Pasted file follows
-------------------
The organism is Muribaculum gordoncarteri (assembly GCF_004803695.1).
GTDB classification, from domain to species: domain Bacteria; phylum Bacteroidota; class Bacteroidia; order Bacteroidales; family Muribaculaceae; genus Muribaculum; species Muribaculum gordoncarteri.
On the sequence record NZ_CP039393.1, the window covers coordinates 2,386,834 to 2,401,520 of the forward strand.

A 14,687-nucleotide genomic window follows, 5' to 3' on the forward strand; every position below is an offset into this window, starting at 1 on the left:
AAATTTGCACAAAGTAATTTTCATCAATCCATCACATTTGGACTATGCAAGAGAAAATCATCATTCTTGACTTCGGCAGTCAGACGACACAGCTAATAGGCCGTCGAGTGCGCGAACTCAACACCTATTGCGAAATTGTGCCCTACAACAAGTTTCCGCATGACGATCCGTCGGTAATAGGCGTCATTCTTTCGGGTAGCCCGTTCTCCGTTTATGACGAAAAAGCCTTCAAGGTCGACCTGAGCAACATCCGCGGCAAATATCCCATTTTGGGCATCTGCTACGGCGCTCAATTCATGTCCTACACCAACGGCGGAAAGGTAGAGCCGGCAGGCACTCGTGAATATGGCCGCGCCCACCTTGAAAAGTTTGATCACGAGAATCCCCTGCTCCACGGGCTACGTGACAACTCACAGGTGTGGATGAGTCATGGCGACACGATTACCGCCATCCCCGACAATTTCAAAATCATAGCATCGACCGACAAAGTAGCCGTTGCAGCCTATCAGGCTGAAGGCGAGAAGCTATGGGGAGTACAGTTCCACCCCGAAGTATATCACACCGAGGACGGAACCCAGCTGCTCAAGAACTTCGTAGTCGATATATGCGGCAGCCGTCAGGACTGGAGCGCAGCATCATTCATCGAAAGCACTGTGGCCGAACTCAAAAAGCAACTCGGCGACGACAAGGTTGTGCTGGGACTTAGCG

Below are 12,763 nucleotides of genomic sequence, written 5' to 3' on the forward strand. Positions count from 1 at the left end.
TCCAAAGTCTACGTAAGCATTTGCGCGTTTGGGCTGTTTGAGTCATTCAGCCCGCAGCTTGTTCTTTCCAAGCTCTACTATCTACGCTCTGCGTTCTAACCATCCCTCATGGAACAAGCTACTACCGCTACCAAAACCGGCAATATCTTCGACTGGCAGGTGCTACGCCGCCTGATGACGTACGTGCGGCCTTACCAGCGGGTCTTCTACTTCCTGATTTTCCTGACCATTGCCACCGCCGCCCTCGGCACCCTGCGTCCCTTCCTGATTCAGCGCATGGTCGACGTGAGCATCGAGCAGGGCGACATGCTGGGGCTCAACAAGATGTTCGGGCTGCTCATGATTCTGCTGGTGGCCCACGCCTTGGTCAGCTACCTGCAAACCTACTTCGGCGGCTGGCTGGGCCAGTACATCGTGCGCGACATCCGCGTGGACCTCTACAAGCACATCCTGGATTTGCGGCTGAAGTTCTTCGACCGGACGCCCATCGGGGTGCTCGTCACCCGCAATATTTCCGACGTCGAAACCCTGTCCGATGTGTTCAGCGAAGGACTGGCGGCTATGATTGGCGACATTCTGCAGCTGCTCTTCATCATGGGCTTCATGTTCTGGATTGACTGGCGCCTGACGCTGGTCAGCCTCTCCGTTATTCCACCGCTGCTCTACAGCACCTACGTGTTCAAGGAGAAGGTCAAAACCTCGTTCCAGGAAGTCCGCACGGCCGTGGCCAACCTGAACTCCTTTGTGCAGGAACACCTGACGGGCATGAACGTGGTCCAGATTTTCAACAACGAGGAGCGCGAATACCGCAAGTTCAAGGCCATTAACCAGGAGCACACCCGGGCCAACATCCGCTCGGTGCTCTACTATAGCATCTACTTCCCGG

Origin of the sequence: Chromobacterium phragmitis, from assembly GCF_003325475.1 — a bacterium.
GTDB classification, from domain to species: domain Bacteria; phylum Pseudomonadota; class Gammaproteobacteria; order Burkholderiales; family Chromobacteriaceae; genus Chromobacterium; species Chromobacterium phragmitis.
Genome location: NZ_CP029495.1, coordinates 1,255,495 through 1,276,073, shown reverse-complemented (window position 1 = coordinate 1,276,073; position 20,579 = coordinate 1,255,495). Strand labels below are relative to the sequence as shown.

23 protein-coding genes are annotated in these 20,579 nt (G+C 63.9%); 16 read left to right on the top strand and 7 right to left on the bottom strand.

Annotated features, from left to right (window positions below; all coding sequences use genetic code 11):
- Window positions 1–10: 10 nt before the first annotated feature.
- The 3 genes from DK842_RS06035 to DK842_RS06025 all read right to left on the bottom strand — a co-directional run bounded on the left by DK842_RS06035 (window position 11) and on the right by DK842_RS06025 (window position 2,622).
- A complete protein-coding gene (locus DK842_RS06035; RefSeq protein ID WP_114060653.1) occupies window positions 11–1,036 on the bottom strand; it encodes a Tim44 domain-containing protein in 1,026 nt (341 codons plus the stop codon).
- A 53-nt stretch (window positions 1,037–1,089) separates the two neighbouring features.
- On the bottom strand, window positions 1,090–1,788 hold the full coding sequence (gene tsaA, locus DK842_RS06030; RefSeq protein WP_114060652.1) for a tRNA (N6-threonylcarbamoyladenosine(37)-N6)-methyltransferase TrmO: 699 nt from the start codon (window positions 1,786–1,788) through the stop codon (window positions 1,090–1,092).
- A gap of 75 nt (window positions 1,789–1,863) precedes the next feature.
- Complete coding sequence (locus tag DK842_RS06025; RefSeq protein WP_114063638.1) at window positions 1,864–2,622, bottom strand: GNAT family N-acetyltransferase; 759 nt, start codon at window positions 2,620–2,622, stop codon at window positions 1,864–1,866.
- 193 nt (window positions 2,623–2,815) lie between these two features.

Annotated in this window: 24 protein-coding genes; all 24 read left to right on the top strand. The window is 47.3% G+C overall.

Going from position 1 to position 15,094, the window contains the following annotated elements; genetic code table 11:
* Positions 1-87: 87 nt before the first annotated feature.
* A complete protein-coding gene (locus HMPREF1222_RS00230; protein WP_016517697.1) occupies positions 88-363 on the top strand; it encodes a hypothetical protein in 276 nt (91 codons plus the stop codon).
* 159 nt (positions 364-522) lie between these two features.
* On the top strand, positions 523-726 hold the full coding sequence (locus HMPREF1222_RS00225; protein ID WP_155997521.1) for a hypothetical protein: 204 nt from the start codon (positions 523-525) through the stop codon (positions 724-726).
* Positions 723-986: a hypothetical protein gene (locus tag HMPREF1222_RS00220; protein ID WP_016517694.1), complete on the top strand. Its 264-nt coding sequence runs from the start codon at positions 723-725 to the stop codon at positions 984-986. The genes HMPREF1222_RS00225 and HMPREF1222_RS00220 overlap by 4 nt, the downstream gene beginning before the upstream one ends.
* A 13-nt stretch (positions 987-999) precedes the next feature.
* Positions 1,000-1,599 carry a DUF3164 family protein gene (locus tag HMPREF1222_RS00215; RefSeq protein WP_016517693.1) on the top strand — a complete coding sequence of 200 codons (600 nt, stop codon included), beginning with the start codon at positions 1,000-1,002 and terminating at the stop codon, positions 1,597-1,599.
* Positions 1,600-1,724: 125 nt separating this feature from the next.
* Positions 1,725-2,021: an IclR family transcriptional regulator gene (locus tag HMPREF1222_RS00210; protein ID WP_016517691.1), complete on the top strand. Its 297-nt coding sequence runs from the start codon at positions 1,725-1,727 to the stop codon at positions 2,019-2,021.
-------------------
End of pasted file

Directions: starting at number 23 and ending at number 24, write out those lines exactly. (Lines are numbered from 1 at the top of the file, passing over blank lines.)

* Positions 1-87: 87 nt before the first annotated feature.
* A complete protein-coding gene (locus HMPREF1222_RS00230; protein WP_016517697.1) occupies positions 88-363 on the top strand; it encodes a hypothetical protein in 276 nt (91 codons plus the stop codon).